Ms Gurib-Fakim's office has however said that she "had an identical credit card from the same bank [and] inadvertently used the card from the PEI for expenses not linked to her mission".

    Local L'Express newspaper reported that she has refunded the $27,000 (£19,335).

    She released a farewell video on You Tube:

    View more on youtube

    Despite her resignation the government has decided to set up a commission of inquiry to see whether she violated the constitution.

  15. Putting pastors before politicians

    Nigeria has become the centre of the Pentecostal movement in Africa since the 1970s and with its rise, the number of preachers and pilgrims has grown significantly.

    While some pastors have attracted a lot of negative attention because of their lavish lifestyles, others insist that ministry is a much needed service because the church seems to be doing more to tackle social problems in communities than the government.

    The BBC's Lerato Mbele reports.

    Video content

    Video caption: Why many Nigerians put pastors before politicians
  16. Miguna Miguna to return to Kenya on Monday

    Dickens Olewe

    BBC Africa

    Miguna Miguna (L) and opposition leader Raila Odinga
    Image caption: Miguna Miguna (L) played a key role in the "inauguration" of Raila Odinga (R)

    Kenyan lawyer and opposition supporter Miguna Miguna told me that he will return to Kenya on Monday.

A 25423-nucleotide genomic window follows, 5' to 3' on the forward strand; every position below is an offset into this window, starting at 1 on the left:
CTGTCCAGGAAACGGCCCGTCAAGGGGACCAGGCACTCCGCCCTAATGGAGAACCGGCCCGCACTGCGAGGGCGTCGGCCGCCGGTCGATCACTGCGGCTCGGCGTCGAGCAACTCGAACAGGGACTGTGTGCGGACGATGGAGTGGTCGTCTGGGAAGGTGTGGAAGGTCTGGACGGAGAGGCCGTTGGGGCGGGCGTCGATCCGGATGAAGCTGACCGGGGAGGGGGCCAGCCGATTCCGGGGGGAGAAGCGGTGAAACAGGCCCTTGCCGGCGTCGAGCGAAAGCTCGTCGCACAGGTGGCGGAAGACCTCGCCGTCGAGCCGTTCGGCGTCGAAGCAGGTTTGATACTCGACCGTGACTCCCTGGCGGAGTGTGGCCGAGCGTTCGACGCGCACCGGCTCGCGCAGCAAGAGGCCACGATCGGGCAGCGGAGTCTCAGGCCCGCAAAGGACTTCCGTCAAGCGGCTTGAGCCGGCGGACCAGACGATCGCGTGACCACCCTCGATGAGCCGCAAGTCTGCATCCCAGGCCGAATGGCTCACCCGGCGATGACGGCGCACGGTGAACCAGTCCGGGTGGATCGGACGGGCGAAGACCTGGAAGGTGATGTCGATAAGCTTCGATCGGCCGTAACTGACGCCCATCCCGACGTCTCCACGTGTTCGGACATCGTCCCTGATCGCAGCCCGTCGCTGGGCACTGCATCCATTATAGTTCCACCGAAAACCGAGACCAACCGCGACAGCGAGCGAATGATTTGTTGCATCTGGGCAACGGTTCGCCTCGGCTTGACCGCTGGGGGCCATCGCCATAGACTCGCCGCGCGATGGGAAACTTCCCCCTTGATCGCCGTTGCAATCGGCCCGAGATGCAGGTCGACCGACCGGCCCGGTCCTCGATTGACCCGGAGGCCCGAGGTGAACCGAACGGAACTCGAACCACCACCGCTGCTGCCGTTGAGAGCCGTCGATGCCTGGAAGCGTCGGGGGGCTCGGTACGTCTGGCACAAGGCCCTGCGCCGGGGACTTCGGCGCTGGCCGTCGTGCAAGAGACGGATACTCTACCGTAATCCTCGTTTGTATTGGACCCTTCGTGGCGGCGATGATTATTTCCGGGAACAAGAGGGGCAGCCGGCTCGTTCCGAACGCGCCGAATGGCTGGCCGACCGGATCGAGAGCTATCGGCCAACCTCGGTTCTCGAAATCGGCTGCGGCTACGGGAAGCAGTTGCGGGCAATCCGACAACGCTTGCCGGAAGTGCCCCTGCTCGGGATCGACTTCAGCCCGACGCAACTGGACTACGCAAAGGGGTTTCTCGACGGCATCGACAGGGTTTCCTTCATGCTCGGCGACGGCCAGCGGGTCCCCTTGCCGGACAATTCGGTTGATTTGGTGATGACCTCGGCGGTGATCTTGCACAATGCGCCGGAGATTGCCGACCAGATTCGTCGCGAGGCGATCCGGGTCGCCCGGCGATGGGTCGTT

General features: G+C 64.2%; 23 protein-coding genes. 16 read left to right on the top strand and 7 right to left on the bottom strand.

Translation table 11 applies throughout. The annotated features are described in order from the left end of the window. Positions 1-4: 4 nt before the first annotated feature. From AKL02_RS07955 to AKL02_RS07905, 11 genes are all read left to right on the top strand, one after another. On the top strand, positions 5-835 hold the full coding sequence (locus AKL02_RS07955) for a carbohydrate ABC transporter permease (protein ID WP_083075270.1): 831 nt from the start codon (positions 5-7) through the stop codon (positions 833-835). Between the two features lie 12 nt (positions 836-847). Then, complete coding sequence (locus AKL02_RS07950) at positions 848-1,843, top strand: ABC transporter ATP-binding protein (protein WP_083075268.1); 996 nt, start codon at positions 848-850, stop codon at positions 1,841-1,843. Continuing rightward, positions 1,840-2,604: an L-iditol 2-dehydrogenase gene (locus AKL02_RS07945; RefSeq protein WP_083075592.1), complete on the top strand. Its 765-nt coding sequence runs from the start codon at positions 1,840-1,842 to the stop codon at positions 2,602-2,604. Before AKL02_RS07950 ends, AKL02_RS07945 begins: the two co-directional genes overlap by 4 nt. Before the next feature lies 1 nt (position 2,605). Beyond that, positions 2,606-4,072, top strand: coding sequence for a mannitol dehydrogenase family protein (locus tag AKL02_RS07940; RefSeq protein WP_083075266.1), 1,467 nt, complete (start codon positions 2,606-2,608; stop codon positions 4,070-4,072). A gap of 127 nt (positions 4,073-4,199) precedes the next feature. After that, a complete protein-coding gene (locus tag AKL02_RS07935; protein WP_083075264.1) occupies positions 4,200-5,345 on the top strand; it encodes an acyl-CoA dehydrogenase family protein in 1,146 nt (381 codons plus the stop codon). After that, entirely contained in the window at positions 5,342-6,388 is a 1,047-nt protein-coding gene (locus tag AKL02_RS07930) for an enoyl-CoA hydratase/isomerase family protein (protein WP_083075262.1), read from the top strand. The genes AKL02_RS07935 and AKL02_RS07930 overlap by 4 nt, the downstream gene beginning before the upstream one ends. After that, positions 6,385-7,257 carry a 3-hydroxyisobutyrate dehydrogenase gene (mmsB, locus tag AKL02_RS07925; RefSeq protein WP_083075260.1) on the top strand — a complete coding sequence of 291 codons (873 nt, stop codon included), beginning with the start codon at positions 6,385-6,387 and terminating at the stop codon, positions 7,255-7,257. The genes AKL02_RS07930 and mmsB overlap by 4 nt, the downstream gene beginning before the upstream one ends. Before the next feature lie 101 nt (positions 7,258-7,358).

He was deported to Canada on 6 February after the government stripped him off his citizenship for his role in the unofficial swearing-in of opposition leader Raila Odinga as "the people's president".

    A court in Kenya has since ordered the Kenyan government to facilitate his return to the country.

    The self-declared general of Kenya's opposition National Resistance Movement is in the UK for what he says is a part of a global mobilisation and recruitment tour.

    Watch the full interview on Facebook Live:

    View more on facebook
  17. Father of last missing Dapchi girl proud of daughter's bravery

    Mayeni Jones

    BBC Nigeria correspondent

    The father of the Dapchi schoolgirl still in captivity says he is happy to hear his daughter had refused to convert to Islam, but is a little surprised, as she was usually quiet and obedient.

    He urged her to stand strong regardless of how much she suffered. He promised that if she was released he would send her back to school.

    Islamist militants Boko Haram reportedly held on to her after she refused to denounce her Christian faith.

    Boko Haram threatened to kidnap anyone who returned to the school where they captured 110 students six weeks ago.

    Five girls have reportedly died.

    Since being released on Wednesday, the other 104 girls were flown to Abuja where they received medical treatment.

    They're due to meet Nigerian president Muhammadu Buhari Friday afternoon.

    Abandoned school dormitory
    Image caption: After the kidnapping girls refused to return to school because they felt unsafe
  18. Mali PM visits former rebel stronghold

    BBC World Service

    The prime minister of Mali is visiting the former rebel stronghold of Kidal in the north of the country.